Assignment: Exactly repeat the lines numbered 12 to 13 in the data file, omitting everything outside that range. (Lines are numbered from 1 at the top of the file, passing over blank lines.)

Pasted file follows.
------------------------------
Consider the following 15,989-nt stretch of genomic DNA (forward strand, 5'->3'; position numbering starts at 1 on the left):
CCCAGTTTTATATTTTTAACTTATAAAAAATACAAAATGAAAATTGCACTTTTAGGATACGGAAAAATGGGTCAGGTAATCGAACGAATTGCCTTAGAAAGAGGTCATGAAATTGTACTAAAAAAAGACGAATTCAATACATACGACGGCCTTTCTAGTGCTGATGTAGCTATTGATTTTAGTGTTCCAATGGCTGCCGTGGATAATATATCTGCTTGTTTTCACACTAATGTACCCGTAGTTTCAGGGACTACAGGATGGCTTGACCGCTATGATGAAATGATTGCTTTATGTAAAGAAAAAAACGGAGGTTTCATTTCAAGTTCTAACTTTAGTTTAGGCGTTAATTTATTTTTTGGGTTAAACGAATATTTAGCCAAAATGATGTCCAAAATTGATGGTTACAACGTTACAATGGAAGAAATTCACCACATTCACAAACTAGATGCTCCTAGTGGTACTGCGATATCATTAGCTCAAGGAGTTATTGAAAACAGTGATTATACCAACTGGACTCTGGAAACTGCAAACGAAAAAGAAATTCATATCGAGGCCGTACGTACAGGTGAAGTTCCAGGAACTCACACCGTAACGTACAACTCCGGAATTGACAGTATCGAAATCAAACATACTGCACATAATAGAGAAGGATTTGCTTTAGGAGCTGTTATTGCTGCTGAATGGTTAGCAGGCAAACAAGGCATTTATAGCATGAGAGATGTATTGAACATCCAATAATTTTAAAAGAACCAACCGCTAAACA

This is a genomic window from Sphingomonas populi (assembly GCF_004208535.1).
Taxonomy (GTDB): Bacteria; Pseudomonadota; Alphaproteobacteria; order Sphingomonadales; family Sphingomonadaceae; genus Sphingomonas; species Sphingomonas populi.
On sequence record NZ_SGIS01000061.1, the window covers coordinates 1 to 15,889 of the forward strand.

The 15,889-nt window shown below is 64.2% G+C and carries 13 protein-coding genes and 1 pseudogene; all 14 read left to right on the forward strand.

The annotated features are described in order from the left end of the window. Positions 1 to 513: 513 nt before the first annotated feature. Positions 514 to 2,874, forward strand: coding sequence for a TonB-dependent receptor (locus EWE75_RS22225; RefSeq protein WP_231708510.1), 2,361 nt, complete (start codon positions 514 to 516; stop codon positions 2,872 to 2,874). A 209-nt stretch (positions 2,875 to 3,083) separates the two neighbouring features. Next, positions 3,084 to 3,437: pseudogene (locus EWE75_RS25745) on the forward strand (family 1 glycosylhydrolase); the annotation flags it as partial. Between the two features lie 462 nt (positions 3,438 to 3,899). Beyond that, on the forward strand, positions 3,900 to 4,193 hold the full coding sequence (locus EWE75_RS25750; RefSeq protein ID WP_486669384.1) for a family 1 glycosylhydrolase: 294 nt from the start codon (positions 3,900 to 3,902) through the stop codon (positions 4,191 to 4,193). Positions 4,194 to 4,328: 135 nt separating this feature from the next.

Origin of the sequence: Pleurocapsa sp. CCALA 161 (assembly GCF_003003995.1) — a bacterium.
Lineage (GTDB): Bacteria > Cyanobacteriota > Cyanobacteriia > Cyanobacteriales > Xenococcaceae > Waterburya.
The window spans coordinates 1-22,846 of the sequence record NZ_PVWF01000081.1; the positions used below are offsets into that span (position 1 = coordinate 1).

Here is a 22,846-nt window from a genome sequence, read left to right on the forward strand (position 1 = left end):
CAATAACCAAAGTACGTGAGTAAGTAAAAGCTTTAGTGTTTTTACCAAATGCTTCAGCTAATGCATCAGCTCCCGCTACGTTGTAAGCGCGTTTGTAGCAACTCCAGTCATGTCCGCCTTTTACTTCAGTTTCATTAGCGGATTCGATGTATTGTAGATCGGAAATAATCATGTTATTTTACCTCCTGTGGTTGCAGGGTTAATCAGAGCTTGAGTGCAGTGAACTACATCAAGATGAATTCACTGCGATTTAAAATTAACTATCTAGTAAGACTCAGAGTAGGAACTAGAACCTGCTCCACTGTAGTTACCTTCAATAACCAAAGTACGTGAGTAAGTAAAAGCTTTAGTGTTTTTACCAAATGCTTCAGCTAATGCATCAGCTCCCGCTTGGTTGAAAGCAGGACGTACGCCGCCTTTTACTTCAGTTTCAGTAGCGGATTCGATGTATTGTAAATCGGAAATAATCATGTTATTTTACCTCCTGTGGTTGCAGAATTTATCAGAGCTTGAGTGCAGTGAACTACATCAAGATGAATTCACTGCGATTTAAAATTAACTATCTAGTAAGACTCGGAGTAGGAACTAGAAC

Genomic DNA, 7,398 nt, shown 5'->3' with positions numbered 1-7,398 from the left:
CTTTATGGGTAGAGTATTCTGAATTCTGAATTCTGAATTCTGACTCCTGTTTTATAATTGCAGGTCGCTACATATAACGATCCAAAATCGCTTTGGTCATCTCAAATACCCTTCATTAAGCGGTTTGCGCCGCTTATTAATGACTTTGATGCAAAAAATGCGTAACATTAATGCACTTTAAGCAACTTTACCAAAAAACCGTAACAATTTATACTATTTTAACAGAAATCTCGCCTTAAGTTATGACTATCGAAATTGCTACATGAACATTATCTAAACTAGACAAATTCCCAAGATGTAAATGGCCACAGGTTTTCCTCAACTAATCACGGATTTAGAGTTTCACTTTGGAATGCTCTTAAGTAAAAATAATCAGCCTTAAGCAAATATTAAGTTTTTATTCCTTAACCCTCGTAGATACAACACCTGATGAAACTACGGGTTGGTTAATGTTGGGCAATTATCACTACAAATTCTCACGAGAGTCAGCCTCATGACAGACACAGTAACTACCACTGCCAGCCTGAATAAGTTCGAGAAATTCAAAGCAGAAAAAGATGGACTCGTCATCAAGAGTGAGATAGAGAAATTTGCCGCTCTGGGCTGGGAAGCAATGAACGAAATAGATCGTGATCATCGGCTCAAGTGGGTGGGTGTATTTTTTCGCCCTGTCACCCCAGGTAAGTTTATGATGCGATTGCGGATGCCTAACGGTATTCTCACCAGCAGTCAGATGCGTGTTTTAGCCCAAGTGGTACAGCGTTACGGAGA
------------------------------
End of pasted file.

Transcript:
CAATAACCAAAGTACGTGAGTAAGTAAAAGCTTTAGTGTTTTTACCAAATGCTTCAGCTAATGCATCAGCTCCCGCTACGTTGTAAGCGCGTTTGTAGCAACTCCAGTCATGTCCGCCTTTTACTTCAGTTTCATTAGCGGATTCGATGTATTGTAGATCGGAAATAATCATGTTATTTTACCTCCTGTGGTTGCAGGGTTAATCAGAGCTTGAGTGCAGTGAACTACATCAAGATGAATTCACTGCGATTTAAAATTAACTATCTAGTAAGACTCAGAGTAGGAACTAGAACCTGCTCCACTGTAGTTACCTTCAATAACCAAAGTACGTGAGTAAGTAAAAGCTTTAGTGTTTTTACCAAATGCTTCAGCTAATGCATCAGCTCCCGCTTGGTTGAAAGCAGGACGTACGCCGCCTTTTACTTCAGTTTCAGTAGCGGATTCGATGTATTGTAAATCGGAAATAATCATGTTATTTTACCTCCTGTGGTTGCAGAATTTATCAGAGCTTGAGTGCAGTGAACTACATCAAGATGAATTCACTGCGATTTAAAATTAACTATCTAGTAAGACTCGGAGTAGGAACTAGAAC

Genomic DNA, 7,398 nt, shown 5'->3' with positions numbered 1-7,398 from the left: